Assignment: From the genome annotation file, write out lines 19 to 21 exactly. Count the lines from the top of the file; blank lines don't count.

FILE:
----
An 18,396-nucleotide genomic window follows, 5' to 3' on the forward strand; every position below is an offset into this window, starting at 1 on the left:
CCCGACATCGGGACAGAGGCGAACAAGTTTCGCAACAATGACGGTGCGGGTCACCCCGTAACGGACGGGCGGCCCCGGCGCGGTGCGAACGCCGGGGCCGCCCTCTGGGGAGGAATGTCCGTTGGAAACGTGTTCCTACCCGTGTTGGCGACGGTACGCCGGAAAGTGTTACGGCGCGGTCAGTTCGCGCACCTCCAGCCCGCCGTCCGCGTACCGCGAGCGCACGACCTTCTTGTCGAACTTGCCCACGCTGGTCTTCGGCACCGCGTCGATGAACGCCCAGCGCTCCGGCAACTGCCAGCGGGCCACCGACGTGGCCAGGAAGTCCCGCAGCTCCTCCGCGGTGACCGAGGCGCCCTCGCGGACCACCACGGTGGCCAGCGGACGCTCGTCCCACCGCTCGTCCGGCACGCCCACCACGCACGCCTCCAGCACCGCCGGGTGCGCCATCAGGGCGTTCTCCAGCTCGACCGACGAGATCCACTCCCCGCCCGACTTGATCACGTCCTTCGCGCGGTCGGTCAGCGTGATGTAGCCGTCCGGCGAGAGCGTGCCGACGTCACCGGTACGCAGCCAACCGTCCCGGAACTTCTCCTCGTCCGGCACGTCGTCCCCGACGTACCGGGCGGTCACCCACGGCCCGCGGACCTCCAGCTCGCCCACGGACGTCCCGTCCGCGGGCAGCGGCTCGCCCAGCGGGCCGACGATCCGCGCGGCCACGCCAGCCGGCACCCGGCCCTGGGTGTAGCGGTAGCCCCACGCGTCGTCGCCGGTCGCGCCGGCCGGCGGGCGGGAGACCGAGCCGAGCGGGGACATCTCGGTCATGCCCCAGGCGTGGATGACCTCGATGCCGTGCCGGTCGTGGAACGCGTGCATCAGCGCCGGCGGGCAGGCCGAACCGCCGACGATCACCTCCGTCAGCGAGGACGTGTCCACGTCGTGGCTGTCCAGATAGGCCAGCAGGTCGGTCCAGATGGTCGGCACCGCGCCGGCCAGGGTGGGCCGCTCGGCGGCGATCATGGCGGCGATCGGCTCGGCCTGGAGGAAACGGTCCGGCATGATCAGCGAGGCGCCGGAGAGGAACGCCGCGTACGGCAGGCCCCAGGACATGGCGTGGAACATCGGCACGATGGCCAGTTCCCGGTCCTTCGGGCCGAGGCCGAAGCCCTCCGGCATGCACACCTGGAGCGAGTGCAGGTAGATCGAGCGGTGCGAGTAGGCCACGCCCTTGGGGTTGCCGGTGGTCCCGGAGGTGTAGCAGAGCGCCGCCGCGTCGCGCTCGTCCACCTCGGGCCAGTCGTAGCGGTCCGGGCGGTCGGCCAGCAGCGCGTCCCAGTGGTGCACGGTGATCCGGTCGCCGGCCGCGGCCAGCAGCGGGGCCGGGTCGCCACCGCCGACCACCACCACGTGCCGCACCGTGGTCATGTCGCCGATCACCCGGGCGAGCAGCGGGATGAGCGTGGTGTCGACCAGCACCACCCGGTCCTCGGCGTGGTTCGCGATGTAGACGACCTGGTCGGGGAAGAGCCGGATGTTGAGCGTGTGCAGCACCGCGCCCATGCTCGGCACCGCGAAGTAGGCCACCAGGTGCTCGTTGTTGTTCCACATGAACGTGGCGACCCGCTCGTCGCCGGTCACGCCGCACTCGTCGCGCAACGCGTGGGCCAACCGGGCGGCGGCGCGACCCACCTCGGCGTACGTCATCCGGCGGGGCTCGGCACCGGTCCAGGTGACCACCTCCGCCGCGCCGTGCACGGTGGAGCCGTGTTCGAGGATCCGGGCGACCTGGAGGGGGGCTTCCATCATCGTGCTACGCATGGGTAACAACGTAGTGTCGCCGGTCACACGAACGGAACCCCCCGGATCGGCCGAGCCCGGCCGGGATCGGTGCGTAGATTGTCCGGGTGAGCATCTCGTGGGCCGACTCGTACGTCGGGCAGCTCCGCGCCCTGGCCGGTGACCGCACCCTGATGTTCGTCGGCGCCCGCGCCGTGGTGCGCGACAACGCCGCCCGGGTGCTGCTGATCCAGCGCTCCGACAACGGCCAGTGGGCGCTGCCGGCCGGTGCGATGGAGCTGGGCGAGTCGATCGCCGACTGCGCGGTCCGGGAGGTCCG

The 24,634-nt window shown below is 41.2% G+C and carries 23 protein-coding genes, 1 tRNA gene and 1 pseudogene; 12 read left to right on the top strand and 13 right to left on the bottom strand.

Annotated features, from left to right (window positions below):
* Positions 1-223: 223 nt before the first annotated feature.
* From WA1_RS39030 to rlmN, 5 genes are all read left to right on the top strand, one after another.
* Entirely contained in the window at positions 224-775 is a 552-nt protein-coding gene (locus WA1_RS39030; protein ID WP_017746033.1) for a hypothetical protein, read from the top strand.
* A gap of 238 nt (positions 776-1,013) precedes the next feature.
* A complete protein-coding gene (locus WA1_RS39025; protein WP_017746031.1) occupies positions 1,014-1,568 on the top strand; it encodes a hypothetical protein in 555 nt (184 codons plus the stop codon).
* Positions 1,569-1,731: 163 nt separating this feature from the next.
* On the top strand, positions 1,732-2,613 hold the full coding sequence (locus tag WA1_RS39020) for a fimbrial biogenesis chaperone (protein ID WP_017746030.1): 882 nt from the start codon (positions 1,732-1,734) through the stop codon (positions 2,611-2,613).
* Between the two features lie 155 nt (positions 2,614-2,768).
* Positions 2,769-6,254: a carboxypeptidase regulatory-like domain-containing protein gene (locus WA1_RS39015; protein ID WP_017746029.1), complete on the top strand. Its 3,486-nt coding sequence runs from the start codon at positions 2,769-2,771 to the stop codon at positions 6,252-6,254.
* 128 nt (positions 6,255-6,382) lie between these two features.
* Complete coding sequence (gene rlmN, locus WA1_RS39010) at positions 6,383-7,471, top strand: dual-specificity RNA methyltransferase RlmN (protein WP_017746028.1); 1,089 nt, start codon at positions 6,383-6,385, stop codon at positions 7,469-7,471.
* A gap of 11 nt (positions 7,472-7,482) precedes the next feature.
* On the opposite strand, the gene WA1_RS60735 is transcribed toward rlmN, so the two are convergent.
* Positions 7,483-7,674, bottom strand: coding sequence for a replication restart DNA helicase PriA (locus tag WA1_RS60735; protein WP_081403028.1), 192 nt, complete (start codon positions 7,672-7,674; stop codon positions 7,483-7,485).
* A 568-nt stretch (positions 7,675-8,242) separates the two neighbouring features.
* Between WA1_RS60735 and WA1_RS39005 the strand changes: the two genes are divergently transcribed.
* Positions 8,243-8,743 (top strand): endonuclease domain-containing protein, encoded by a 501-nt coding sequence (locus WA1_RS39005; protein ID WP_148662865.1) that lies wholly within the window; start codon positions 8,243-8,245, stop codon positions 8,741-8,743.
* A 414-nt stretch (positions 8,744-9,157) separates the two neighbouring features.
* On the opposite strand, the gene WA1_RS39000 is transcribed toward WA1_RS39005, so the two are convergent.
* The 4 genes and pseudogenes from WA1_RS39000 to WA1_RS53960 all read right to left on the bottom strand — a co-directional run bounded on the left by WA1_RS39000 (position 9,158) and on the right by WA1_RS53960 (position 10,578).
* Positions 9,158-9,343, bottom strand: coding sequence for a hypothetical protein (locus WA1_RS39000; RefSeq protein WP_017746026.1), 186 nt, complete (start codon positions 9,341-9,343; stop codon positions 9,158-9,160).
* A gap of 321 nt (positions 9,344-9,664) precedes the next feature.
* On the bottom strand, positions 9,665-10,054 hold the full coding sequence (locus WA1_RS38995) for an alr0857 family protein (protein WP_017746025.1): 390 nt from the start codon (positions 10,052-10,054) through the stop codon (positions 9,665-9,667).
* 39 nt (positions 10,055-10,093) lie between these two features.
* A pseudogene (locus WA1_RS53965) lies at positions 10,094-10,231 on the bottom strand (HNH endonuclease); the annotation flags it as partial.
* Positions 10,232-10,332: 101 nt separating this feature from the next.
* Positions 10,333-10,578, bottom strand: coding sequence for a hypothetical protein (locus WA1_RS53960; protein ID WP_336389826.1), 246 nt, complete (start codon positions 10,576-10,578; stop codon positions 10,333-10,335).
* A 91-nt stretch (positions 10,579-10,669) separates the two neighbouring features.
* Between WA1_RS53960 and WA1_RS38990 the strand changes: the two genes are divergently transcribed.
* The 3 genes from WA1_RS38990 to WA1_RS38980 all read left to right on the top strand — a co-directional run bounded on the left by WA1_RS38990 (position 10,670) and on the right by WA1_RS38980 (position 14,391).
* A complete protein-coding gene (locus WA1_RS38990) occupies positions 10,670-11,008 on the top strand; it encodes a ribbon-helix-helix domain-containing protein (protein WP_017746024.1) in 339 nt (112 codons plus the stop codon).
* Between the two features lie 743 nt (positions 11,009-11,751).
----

* A 568-nt stretch (positions 7,675-8,242) separates the two neighbouring features.
* Between WA1_RS60735 and WA1_RS39005 the strand changes: the two genes are divergently transcribed.
* Positions 8,243-8,743 (top strand): endonuclease domain-containing protein, encoded by a 501-nt coding sequence (locus WA1_RS39005; protein ID WP_148662865.1) that lies wholly within the window; start codon positions 8,243-8,245, stop codon positions 8,741-8,743.